48 HRS. is an important movie. 48 HRS. is important for what it represents in the continuum of American action movies, and it is surprising as a viewing experience if that first point is all you know about it. Directed by essential action auteur Walter Hill and starring Nick Nolte, 48 HRS. is most famous for introducing film audiences to the comedic A-bomb that was Eddie Murphy, and as a result revolutionizing the politics of action-comedies.
There were buddy-comedies before 48 HRS. (for example: FREEBIE AND THE BEAN), and there were black & white crime-fighting duos before 48 HRS. (for example: the Hill-scripted HICKEY & BOGGS), but the violent electricity generated by Nolte and Murphy in 48 HRS. is what made the genre an American institution.
It’s impossible to imagine now, but in the years before 48 HRS. , Nick Nolte was a leading man, a pretty-boy — reportedly considered for the role of Superman –and Eddie Murphy was absolutely no one. He’d just come off his first season on SNL but had not quite yet conquered that show, as he was about to do. What you have in this movie is Nolte, cresting forty and heading towards the grizzled character-actor persona that he’s occupied ever since, and Murphy, barely out of his teens, furious, with everything in the world to prove and ready and willing to conquer. The blond, blue-eyed, middle-American shitkicker and the quick-talking black kid from Brooklyn — the conflict is coded directly into the casting.
So then the plot: Nolte’s Jack Cates is an embattled detective who is chasing down a pair of cop-killers (played by James Remar and Sonny Landham). Needing a lead, he goes to see an imprisoned colleague of one of the criminals, Murphy’s Reggie Hammond. Jack borrows Reggie away from the penal system for the titular amount of time, and the search begins. What’s amazing about this plot, and what everyone who hasn’t seen the movie in some time seems to forget, is that this isn’t a comedy plot. 48 HRS. isn’t a comedy, hardly at all. It’s a prime-era Walter Hill movie. It’s a low-down, gritty, ruthless action movie. The supporting cast includes awesome and fearsome career tough guys, including James Remar (THE WARRIORS), David Patrick Kelly (also THE WARRIORS), Brion James (BLADE RUNNER, SOUTHERN COMFORT), Sonny Landham (PREDATOR), and Jonathan Banks (BEVERLY HILLS COP, and more recently, Breaking Bad). Make no mistake, 48 HRS. is an action movie before and after anything else. It just happens to feature Eddie Murphy.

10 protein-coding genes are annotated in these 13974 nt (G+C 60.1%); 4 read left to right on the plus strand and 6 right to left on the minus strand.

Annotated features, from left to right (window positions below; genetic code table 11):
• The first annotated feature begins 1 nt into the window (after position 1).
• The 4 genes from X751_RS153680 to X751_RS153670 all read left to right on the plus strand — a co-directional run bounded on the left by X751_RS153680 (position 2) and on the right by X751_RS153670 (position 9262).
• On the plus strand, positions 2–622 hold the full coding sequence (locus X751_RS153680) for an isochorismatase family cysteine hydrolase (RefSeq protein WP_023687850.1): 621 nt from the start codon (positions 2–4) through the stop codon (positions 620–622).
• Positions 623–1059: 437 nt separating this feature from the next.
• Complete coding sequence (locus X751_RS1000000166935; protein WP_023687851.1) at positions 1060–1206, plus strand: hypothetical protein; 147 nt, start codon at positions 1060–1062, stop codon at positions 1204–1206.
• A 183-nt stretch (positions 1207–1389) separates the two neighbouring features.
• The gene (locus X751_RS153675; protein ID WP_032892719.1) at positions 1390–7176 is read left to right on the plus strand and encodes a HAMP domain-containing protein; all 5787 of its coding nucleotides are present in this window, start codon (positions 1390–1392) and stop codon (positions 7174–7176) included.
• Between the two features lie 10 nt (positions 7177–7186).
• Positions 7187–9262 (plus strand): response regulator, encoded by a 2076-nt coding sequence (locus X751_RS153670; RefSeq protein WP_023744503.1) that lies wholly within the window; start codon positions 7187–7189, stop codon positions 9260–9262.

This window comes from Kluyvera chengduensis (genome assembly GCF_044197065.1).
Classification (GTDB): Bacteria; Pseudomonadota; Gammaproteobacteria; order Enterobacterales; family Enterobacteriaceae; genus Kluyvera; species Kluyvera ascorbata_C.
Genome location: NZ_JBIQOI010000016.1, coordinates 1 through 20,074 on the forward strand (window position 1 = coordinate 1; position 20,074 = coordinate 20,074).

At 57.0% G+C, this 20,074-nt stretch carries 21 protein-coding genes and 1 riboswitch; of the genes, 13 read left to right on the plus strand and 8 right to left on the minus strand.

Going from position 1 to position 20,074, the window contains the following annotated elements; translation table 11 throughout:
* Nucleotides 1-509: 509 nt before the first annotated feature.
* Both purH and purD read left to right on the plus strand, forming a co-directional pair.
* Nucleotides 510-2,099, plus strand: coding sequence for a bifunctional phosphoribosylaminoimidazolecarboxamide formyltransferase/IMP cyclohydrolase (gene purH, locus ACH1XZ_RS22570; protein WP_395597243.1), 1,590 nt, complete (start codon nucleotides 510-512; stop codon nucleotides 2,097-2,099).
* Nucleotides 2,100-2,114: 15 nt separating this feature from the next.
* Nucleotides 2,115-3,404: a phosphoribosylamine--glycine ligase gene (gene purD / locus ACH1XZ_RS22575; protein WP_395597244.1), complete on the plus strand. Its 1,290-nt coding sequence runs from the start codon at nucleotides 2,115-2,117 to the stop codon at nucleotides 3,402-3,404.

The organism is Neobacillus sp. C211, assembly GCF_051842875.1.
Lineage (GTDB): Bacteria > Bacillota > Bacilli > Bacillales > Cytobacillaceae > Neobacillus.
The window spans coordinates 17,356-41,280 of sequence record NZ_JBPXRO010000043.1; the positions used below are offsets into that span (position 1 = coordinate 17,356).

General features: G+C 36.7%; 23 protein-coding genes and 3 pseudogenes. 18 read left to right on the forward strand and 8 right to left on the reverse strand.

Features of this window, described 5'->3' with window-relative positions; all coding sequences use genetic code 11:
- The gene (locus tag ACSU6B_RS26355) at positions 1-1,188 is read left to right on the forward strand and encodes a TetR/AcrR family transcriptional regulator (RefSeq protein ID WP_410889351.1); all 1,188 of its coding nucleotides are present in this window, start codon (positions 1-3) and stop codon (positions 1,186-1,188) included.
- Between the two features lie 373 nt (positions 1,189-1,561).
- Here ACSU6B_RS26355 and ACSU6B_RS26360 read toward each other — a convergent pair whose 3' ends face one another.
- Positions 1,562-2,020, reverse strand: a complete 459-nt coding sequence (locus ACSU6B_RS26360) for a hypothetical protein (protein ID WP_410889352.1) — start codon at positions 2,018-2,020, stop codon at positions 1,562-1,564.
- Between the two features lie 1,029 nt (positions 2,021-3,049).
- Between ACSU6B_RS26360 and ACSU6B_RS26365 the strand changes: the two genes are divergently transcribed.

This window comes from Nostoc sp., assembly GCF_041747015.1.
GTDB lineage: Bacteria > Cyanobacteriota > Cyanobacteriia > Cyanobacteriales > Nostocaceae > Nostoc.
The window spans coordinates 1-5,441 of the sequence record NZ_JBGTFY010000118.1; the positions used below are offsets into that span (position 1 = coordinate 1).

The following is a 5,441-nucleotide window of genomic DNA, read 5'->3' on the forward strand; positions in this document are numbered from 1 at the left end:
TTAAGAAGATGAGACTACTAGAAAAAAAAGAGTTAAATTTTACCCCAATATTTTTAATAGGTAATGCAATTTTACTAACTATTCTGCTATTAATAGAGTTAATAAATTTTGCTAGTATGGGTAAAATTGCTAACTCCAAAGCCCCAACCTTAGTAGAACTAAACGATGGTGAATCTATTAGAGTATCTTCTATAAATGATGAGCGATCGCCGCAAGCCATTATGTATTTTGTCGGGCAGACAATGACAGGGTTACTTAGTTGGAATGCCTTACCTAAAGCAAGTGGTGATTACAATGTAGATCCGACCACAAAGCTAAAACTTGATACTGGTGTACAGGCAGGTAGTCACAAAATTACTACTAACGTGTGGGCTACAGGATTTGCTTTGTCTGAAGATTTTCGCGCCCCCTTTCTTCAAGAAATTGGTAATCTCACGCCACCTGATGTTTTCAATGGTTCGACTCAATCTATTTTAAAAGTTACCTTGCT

Eddie Murphy was — and still is, somewhere within him — one of the most incendiary comic talents this country has ever seen. It’s little coincidence that he did such a killer James Brown impression, because he really is the James Brown of comedy. Just a thorough, unforgettable, timeless talent, and a peerless entertainer right out of the gate. I mean, I think Eddie only recently turned fifty. In other words he was only 21 when he took this part. It’s insane to contemplate how young he was when he tore right into the role of Reggie Hammond, singing “Roxanne” by The Police in a jail cell in a hilarious falsetto — one of the more indelible cinematic debuts I could ever name.
Eddie’s every scene lifts the movie into vivid comedy, just by proximity to the supernova of his talent. In hindsight, that’s why 48 HRS. is remembered as more of a comedy than it actually is in practice. Eddie is an absolute firecracker in this movie, completely unintimidated by Nolte’s lurching and barking, giving as good as he gets. And neither of these guys pulled a single punch — they portrayed two guys who HATE each other. The dialogue between Jack and Reggie is as vicious as it is funny, and usually more of the former than the latter. And to this day, their speech is uncompromisingly uncomfortable. Among plenty of other awful epithets, Jack calls Reggie “nigger”. To my ear, that’s not enjoyable banter, but it is scarily honest.
That was probably one of Eddie Murphy’s most significant artistic contributions: As the first comedic superstar of the hip-hop age, he scorched the earth, loudly and with style, and boldly went after the racism that still existed then (and still very much does today, although just a little bit less as a result of the accomplishments of himself and others). In 48 HRS., Eddie Murphy gets the blond, blue-eyed action hero to shout that awful, awful word out loud — but somehow that’s a weird kind of progress. Okay, we all heard it, now we know what’s under the blond, blue-eyed surface. Now it’s out in the open. Now we can deal with it. If we don’t acknowledge the sick historical American shit under the polite veneers, there’ll be no solving it in the present day.
Meanwhile, if you’re a little kid watching Eddie in movies, you’re not thinking about any of this specifically. If you’re a little kid, you just fucking love him. I know growing up I personally never wanted to be Captain Kirk or Captain America or Luke Skywalker or Han Solo — I wanted to be Reggie Hammond or Axel Foley or Billy Ray Valentine or Chandler Jarrell. Eddie Murphy brought this rare energy and charismatic anarchy to movies that for all its cultural significance, was also just plain cool. He was Bugs Bunny come to life, a potty-mouthed supernova.
With all that charm, there’s no way that Jack Cates and Reggie Hammond wouldn’t ultimately come to an understanding, a partnership even. And there’s no way that his performance in 48 HRS. wouldn’t have made Eddie Murphy a star.
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